Peoria County, Illinois Genealogy Trails
 

The Peoria Public Library

 “A Brief History of Peoria” by Democratic State Central Committee?  1896.
Transcribed by Genealogy Trails Staff

Written by E. S. Willcox, Librarian of Public Library

    The history of this library makes a not uninteresting chapter in the history of our city, and, in fact, in the history of the extraordinary development during the last twenty years of the Free Public Library idea throughout the country.
    For the Public Library law, which was passed by the legislature of Illinois in 1872, the first Free Public Library law to be placed on the statute book of any state in the Union, the pioneer and model of so many, if not all, adopted by other states since then, originated and was drafted in Peoria.
    It was the experience derived in the management of this library when it was still a small, struggling subscription library, that suggested the need of a state law authorizing cities and towns to tax themselves for the support of public libraries as they already did for public schools.
    This of itself establishes no small claim on public appreciation.  Nor is it the only one.
    In the spring of 1865 a few friends of the library, hardly more than a handful, purchased for the library for the sum of $10,000, a small piece of property in the heart of the city. The money was raised by voluntary subscription.
    This property they and their successors in office tended carefully for thirty years, holding it in trust for library purposes, and at the end of that time sold it for the round sum of $65,000, net, with which they are now erecting, as a gift to the city, the new Library building on Monroe street, already nearing completion—a building large enough and commodious enough to serve the needs of our city for fifty or one hundred years more.

    Such a splendid result as this shows what the foresight and good management of a few public-spirited citizens may do for a city.
    In one other particular the Peoria Public Library occupies a unique place among libraries; it is the largest Free Public Library in the country west of New England, in proportion to the population of the city.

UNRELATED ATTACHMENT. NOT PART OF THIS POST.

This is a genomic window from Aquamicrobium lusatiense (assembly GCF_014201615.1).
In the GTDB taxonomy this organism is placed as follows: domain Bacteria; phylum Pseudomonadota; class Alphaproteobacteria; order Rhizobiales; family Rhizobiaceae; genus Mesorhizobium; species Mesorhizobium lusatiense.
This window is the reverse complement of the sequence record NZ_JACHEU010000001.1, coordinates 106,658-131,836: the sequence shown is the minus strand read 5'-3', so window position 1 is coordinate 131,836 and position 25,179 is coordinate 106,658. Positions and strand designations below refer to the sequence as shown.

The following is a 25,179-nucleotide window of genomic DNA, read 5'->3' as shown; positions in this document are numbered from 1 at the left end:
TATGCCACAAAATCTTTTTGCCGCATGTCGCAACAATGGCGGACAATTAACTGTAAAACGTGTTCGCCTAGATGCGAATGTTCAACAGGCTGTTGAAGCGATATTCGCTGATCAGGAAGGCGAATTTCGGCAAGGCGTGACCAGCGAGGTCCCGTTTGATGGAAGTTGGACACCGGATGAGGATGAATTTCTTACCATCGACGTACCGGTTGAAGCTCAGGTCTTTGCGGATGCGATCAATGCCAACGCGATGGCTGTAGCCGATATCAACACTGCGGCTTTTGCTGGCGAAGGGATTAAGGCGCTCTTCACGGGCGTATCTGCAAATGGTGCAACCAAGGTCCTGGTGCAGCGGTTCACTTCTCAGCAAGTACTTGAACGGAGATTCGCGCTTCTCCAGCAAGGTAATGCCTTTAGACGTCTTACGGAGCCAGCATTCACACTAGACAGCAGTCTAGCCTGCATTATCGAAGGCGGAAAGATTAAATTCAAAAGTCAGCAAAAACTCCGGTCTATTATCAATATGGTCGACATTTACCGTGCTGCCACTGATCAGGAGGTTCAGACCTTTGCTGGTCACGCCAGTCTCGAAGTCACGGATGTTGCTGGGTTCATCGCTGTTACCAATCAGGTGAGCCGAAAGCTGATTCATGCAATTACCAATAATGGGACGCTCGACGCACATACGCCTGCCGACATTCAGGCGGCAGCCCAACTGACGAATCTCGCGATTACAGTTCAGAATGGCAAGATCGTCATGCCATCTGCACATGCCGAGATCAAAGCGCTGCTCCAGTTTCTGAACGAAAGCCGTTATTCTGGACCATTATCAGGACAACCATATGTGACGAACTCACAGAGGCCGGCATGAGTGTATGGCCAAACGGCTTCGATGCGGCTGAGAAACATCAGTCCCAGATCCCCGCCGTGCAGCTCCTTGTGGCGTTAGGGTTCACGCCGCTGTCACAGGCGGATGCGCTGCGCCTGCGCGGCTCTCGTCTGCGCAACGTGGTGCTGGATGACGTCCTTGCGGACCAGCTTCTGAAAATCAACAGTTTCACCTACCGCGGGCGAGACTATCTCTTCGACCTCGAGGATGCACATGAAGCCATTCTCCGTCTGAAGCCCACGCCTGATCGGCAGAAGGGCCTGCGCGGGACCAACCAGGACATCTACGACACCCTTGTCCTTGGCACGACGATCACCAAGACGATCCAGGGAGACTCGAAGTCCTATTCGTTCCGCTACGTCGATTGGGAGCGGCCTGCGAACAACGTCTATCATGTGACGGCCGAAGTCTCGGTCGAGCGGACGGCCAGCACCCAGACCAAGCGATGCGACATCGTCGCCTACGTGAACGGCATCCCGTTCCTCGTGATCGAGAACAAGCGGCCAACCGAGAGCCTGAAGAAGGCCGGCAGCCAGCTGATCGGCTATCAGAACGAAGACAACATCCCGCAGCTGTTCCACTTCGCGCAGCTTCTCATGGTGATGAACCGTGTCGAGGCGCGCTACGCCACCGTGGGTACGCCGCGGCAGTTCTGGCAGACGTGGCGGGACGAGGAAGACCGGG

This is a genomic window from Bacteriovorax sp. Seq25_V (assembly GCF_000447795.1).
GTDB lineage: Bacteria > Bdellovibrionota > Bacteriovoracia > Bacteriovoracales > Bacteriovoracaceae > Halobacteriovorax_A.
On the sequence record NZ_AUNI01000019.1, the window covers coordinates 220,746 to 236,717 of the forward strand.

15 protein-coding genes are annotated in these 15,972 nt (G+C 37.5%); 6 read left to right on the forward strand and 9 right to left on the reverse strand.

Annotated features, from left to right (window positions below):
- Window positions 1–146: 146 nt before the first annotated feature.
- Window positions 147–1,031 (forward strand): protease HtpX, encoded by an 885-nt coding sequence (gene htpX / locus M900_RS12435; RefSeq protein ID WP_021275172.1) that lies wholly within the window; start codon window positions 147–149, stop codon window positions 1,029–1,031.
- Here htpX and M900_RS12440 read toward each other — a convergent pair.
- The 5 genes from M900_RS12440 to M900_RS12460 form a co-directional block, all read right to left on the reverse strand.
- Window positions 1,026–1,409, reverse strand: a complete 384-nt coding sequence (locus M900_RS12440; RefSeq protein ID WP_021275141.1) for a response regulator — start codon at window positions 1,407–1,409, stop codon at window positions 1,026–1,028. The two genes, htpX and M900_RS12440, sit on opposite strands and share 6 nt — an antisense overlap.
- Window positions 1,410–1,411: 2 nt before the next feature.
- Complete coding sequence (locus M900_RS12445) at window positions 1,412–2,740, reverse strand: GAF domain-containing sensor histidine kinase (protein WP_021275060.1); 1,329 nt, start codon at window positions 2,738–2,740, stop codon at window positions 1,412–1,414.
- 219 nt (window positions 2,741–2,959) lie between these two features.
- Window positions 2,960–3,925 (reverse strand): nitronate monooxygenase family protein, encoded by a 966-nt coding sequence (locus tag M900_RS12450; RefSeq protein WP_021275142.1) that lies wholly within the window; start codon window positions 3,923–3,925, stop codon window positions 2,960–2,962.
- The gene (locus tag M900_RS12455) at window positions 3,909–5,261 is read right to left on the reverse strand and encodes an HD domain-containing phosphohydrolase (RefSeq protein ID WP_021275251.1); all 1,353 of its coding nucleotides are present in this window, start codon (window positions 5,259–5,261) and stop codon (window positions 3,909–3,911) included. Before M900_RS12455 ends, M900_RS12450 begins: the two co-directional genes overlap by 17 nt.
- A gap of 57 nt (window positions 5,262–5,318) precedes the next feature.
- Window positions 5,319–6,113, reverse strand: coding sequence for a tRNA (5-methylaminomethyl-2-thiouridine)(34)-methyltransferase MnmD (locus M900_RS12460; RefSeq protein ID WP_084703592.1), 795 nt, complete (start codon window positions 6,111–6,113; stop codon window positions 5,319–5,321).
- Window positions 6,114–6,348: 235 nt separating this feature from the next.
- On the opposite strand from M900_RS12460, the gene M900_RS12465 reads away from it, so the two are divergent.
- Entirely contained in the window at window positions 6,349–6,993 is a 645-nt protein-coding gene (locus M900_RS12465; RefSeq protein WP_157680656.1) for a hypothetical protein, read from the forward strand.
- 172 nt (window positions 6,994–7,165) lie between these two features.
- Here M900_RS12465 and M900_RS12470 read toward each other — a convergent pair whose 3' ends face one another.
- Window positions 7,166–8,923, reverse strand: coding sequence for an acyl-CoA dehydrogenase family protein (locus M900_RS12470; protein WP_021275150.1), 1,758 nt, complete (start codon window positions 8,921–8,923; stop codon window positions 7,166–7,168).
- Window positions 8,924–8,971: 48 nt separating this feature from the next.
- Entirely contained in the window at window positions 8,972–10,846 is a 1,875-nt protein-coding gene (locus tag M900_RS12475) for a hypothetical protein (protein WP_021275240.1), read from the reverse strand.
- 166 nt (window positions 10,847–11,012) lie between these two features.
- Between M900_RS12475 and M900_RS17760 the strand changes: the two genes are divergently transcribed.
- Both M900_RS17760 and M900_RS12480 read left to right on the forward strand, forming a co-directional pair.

By the census of 1890 the population of Peoria proper was 41,624.  It may be 50,000 to-day, not connecting our rapidly growing suburbs. The Peoria Public Library now numbers 58,000 volumes, or more than one for each inhabitant.
    It will thus be seen that while the enterprising business men of our city have been building up her material interests until Peoria has become the acknowledged center and metropolis of the great corngrowing belt of the world, the largest manufacturer of distilled spirits and glucose in the United States, the third, perhaps the second, largest manufacturer and distributor of agricultural implements and also of cereals, she has not at the same time lacked good men of equal enterprise to watch over her nobler, more enduring library and educational interests.
    What is now the Peoria Public Library had its origin in the autumn of 1855 in two small rival libraries—the Peoria Mercantile Library, organized October 22, 1855, and the Peoria Library Association, organized November 8, 1S55, which, a year later, November 22, 1856, were very sensibly consolidated into one, under the name of the Peoria City Library.
    In the spring of 1865 the library was incorporated by a special act of the Legislature as The Peoria Mercantile Library Association, and the very handsome sum. for those days, of $13,262.50 was raised in a few weeks by individual subscription for the purchase of the house and lot corner of Main and Jefferson streets, 54x171 feet, now known as the Mercantile Library property. This cost $10,000 as it stood. The building, a dwelling house, was remodeled inside, and here on this corner the library has continued to remain until now.